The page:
October 10, 2013
A Few Notes On New York Comic Con 2013
I don't have a lot to say about New York Comic Con
, the Reed show that roars to life this weekend at the Javits Center and really runs in a "descend upon the city" way from Wednesday PM until Monday AM. A lot of people have a blast at that show. It's become a major show for the mainstream comic book industry, and could potentially end up the
major show. It's also been very successful drawing a crowd. There are some things that occur to me, though, that I thought I'd mention here in scattershot fashion.
1) This year's New York Con will likely show off how big a presence within comics that comiXology has now.
My inbox is already full with PR from the digital comics distributor
, which, with over 100 employees and a dominant leader of their particular market, is a New York comics company right up there with Marvel
and Hearst/King Features
in terms of industry-wide importance. They presented to the press this morning, so I think their place in the world of comics is something on their mind, too. You might not think of it at first, but comiXology is also fairly well set-up to benefit from conventions in the larger sense than the flea-market aspects that still drive a lot of folks' presence there. They don't have physical items to sell, but they're nicely suited for just about everything else a convention can provide. They can do on-the-floor promotions. They can use the news attention paid the show to do things for their general readership. They can partner with whatever player they perceive as being a big deal at this show, such as their Walking Dead promotion at NYCC
. They can also throw a few parties and have a billion business meetings. If all we get from DC and Marvel this weekend is new comics starring old characters, I'll be ready to call the convention for the kids from the digital side of the tracks.
2) You should go to as many off-site events as will have you.
It's a good weekend for parties and random socializing, because that's something that New York does very well. If your involvement with comics is such that socializing with other members of the wider comics community makes sense, I have to imagine you'll want to do some of that this weekend. Heidi MacDonald has the basic skeleton of what's out there for people to do
3) Maybe go buy that Paul Pope book.
I like Paul Pope
quite a bit, and he's one of our talented comics-makers that for whatever reason hasn't quite the book-to-book publishing history to match his prodigious skill-set. So I'm glad whenever he has a book out -- this one is from First Second and is called Battling Boy
-- even though I haven't caught up with it yet. I hope that a hit book would get Paul to focus on book-making now that he's in at the start of the afternoon of his lifetime in art. He's also a New York guy as only someone that moved there from the Midwest can be, so a launch for him seems appropriate to that show.
4) If I Could Only Go To One Table, And It Had To Be Someone With Whom I've Never Shared A Meal
I'd go meet the Comic-Con India People
. One, that's of course a potentially significant market and the homegrown talent seems to become doubly compelling every six months. Two, I want to go there so I would be sucking up to those people as much as is humanly possible.
5) There are fun elements to pursuing comics at a show that features a wide variety of mass-media entertainment.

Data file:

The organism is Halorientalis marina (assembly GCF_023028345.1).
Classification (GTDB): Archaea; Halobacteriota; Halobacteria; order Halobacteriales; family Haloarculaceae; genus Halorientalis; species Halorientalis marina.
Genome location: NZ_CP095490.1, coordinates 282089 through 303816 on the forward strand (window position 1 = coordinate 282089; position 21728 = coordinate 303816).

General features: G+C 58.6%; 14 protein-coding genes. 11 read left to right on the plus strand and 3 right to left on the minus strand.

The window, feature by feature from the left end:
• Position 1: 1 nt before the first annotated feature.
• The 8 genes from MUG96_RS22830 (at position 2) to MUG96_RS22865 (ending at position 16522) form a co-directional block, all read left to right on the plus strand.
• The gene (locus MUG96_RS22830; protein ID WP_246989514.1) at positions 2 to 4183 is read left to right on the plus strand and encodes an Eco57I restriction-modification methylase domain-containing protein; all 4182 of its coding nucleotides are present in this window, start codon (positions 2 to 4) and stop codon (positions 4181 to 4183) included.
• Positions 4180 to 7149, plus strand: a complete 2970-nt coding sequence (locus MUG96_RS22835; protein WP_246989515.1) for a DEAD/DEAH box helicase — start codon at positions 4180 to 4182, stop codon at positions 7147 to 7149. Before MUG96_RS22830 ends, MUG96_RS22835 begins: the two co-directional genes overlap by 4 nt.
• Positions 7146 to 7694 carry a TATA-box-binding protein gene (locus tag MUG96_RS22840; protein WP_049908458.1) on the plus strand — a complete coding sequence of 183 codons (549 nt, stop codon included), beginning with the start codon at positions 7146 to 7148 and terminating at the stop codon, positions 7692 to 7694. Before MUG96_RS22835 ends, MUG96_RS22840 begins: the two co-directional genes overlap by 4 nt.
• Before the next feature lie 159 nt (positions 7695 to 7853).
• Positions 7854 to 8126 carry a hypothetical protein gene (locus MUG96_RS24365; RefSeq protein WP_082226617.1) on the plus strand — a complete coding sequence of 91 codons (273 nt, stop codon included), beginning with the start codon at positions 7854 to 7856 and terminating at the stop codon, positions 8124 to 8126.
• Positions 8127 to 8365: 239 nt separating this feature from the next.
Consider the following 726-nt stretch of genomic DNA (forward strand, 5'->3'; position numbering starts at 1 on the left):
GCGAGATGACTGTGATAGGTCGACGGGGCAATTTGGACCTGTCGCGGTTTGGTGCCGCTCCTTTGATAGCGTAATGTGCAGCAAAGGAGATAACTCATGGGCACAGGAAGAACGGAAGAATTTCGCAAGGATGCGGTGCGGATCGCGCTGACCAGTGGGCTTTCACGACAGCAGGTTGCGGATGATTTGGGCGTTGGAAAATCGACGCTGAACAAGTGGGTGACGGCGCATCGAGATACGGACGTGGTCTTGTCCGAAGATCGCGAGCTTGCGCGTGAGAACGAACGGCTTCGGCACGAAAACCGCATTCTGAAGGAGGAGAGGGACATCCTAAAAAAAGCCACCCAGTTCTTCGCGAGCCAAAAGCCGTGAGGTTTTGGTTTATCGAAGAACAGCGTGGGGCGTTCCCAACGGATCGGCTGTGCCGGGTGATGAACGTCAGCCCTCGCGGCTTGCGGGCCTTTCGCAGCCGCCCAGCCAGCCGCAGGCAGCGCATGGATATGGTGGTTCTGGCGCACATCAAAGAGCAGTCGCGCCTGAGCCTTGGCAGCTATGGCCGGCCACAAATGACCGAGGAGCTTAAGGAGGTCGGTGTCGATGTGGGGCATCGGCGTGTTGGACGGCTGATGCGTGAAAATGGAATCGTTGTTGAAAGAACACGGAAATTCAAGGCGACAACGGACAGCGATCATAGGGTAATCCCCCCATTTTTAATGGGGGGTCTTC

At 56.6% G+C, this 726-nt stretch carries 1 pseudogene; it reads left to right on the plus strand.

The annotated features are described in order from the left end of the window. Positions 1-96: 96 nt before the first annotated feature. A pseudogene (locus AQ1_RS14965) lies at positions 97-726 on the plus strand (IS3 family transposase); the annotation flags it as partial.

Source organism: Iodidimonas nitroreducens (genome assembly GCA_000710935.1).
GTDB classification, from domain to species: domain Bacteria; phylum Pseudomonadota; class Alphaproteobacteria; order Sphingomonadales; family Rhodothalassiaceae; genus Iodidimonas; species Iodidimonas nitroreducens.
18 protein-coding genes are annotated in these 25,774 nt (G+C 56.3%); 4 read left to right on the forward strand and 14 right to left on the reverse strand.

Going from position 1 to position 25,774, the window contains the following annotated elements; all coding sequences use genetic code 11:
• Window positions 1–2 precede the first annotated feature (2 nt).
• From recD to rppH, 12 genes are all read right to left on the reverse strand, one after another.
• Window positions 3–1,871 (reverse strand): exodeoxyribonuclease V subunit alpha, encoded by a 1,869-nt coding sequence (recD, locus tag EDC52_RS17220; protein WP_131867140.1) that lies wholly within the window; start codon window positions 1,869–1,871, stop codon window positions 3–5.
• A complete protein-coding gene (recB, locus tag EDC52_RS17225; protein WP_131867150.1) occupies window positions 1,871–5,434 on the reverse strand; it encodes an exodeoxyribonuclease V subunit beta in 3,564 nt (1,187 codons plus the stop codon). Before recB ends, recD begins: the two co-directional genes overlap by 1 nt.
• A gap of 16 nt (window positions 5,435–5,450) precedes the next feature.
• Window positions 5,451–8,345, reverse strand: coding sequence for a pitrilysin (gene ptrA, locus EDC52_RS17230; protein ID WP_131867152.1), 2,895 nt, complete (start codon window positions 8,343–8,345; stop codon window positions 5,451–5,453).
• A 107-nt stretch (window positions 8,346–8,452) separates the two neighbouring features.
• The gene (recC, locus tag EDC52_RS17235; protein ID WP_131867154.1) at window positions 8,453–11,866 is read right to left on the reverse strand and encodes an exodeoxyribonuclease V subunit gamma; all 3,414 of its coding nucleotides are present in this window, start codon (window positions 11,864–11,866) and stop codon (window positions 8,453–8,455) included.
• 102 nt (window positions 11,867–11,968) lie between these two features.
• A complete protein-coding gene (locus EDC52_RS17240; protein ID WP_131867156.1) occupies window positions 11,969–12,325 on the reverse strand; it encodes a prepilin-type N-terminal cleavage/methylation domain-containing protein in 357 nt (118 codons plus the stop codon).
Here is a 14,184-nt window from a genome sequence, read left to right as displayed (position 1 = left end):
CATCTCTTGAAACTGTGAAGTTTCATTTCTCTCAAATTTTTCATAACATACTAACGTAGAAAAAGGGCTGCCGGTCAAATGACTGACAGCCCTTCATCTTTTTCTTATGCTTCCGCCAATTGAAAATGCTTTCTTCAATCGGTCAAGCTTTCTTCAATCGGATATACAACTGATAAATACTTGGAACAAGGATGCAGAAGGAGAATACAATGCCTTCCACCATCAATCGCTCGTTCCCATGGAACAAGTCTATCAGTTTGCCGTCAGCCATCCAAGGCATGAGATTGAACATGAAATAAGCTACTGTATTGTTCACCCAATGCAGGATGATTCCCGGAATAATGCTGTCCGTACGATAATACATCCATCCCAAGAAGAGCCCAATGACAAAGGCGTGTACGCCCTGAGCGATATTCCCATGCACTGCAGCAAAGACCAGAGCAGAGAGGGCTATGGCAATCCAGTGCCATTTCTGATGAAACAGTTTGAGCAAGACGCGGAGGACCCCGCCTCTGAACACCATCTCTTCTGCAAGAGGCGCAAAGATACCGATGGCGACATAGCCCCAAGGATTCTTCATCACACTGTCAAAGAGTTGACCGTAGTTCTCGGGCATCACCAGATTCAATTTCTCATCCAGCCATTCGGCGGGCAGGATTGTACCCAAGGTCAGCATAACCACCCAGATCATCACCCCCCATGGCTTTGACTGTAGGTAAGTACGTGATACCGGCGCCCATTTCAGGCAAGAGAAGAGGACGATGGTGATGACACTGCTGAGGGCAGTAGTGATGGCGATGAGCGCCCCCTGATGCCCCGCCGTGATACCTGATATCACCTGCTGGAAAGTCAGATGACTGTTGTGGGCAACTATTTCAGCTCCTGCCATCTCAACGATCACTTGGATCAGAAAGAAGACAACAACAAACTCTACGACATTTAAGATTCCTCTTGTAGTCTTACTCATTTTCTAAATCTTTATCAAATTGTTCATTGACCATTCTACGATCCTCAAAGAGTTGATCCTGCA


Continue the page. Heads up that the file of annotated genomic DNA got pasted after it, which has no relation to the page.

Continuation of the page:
Last I checked there wasn't a single comics person in the revolving array of pictures headlining the con site. That doesn't mean there aren't tons and tons of comics people on hand. As the bulk of the show runs through a central concourse-type section that's hard to negotiate, more comics-maker than usual are in the small press and artist's table section. You should do a close inspection via walk-through; I bet you'll find someone of whom you're a fan. There are even a few alt-comics sorts: Peter Kuper is local and usually makes it to the show; Bob Fingerman can be found at the Image booth or wherever they're set up; Ditto Evan Dorkin and Dark Horse. Zack Soto and a bunch of the west coast alt-guys
made the trip so hopefully they'll do well just by virtue of being a bit different than the bulk of what's available. But just about everywhere there are comics people you're likely to find quality comics people.
6) Enjoy New York City
The last time I attended a New York Comic Con I spent a lot of time away from the show. This included hitting the city
's great comic shops
, nearly all of which are reasonably close to subway stops you can figure out by taking a few minutes with Google Maps. And of course there is a lifetime of other thigns to do there, from sporting events to opportunities across a wide spectrum of art forms to just kind of walking around with your mouth open. One thing that's great about comics shows is the opportunity to get to know the more interesting cities in which they take place, and certainly that's true of a show like NYCC.
7) Attend Programming
I don't all the way get the NYCC programming strategy. I hear some folks saying they can't get a single panel and yet I read listings that suggest some companies can nab a panel apiece for individual comic book series. In fact, I'm not sure the show has figured out exactly what it does best, not yet. Still, there's certainly a number of opportunities to get off your feet a bit. Start here
I guess overall I would just emphasize that a lot of comics people attend this show, and there are a ton of opportunities for you to interact with comics and comics culture while you're on hand. Take advantage. Stay safe. Enjoy the entire experience.
posted 10:00 am PST
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